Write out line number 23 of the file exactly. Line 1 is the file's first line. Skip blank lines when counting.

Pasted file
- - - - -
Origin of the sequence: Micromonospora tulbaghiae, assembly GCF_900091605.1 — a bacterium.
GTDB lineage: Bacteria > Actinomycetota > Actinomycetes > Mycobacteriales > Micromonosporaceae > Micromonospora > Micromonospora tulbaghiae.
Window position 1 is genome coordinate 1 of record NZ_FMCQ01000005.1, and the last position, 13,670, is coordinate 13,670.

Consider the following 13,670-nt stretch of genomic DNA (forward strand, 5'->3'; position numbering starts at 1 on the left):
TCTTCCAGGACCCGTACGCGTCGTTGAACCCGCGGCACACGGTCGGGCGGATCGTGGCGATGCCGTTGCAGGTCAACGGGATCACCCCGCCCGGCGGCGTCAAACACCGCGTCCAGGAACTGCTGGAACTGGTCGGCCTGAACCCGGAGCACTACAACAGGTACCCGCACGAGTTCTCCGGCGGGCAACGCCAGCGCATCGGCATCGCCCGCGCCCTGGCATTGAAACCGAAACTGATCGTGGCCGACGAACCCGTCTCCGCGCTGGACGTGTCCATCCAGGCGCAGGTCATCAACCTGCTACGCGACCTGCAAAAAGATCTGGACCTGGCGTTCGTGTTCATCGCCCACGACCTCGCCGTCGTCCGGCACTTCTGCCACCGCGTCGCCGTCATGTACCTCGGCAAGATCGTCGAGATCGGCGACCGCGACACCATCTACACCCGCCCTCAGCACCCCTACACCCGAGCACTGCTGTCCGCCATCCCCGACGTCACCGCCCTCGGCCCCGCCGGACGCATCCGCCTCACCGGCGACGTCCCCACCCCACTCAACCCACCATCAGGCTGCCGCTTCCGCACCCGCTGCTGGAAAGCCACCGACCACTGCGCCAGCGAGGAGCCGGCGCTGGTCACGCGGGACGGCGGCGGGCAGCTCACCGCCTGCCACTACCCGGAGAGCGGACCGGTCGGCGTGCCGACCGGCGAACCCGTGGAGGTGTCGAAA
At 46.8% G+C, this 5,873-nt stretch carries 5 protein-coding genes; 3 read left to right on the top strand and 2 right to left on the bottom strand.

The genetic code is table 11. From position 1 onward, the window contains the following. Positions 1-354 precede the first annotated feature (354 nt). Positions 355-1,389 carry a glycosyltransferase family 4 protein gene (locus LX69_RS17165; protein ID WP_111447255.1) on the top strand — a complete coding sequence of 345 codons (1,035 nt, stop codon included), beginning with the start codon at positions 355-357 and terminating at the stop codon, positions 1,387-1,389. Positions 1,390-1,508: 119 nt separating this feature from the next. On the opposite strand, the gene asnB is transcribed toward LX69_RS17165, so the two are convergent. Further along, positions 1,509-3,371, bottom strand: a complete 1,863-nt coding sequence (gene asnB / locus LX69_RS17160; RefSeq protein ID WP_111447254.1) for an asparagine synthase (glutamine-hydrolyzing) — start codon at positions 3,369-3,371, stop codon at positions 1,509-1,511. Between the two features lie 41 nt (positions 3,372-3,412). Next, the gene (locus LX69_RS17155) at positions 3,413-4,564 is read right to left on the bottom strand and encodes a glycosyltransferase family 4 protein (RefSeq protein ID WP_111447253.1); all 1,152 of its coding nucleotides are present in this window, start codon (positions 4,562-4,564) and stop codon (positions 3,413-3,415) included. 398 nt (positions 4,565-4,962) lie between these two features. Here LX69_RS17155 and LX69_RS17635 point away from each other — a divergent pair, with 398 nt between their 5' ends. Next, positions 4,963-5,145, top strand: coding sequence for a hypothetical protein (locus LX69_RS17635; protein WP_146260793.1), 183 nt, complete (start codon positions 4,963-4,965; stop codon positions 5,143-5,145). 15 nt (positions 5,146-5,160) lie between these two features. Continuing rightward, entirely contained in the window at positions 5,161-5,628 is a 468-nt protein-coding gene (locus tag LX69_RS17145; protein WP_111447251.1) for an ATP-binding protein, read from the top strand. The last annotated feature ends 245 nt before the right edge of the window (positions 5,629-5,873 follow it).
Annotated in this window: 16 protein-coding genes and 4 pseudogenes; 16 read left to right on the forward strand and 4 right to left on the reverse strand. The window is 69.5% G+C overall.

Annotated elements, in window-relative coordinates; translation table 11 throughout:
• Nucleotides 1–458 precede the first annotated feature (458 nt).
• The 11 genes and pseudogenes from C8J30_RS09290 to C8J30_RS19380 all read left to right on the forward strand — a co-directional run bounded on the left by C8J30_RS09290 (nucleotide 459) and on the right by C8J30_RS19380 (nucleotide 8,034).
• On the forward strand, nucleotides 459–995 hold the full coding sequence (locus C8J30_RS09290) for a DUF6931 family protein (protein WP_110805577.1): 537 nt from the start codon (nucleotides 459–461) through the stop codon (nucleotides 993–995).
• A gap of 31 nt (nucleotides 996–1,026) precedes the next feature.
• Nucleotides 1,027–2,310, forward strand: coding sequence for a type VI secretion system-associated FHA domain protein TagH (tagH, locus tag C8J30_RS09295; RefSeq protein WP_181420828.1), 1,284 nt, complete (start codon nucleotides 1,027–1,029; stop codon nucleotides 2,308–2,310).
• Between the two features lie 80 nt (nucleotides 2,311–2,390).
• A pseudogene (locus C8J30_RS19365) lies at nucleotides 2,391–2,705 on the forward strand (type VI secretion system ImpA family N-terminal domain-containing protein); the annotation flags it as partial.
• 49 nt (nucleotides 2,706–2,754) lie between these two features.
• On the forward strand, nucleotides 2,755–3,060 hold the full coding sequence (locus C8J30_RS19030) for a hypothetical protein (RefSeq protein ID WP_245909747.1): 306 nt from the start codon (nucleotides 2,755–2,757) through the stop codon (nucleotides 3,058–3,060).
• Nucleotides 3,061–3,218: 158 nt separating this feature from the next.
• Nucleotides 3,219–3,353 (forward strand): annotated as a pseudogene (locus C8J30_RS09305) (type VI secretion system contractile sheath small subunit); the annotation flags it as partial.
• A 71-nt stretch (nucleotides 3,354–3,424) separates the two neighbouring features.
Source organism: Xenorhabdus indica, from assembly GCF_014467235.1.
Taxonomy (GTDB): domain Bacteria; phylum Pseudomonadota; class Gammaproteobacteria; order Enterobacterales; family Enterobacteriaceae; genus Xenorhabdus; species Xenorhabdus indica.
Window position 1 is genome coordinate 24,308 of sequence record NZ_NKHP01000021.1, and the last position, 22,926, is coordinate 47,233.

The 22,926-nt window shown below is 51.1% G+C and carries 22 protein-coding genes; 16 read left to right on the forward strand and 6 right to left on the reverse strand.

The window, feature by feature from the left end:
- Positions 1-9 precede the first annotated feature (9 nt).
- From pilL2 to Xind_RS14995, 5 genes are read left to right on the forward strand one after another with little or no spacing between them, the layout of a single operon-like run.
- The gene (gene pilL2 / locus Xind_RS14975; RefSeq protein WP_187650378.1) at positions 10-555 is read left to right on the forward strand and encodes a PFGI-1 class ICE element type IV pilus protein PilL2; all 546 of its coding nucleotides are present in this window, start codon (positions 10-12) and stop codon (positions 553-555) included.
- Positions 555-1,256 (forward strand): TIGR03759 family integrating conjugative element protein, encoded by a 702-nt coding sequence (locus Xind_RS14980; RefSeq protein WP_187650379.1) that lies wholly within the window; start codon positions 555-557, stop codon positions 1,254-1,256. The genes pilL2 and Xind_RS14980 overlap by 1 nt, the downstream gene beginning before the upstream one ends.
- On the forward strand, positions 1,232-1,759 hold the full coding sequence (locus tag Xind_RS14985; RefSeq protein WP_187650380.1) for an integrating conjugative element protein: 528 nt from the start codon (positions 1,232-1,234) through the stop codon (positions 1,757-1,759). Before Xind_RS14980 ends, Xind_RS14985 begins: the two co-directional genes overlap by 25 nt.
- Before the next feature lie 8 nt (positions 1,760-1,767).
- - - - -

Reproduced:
Taxonomy (GTDB): domain Bacteria; phylum Pseudomonadota; class Gammaproteobacteria; order Enterobacterales; family Enterobacteriaceae; genus Xenorhabdus; species Xenorhabdus indica.